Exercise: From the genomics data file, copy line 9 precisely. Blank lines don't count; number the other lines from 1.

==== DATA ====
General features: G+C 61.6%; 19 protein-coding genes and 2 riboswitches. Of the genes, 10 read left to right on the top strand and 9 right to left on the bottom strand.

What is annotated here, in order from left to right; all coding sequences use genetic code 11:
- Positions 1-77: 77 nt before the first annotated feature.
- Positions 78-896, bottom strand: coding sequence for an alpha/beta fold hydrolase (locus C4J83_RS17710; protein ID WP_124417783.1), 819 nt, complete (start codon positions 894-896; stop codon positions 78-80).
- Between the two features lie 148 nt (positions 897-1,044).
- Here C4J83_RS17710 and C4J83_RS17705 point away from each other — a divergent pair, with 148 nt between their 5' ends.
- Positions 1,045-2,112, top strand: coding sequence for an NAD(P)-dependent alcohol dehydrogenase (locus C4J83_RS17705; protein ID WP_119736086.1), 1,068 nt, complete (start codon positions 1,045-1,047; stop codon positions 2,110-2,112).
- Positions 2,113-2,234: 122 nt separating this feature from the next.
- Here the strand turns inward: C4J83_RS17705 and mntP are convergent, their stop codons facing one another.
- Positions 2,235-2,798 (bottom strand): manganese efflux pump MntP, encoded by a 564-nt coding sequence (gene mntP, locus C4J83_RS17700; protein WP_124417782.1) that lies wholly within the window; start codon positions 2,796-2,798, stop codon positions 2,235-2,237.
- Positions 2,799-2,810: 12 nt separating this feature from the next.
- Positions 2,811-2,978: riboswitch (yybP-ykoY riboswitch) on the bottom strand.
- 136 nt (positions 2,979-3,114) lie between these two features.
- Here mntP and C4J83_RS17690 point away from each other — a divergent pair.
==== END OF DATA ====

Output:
- Here the strand turns inward: C4J83_RS17705 and mntP are convergent, their stop codons facing one another.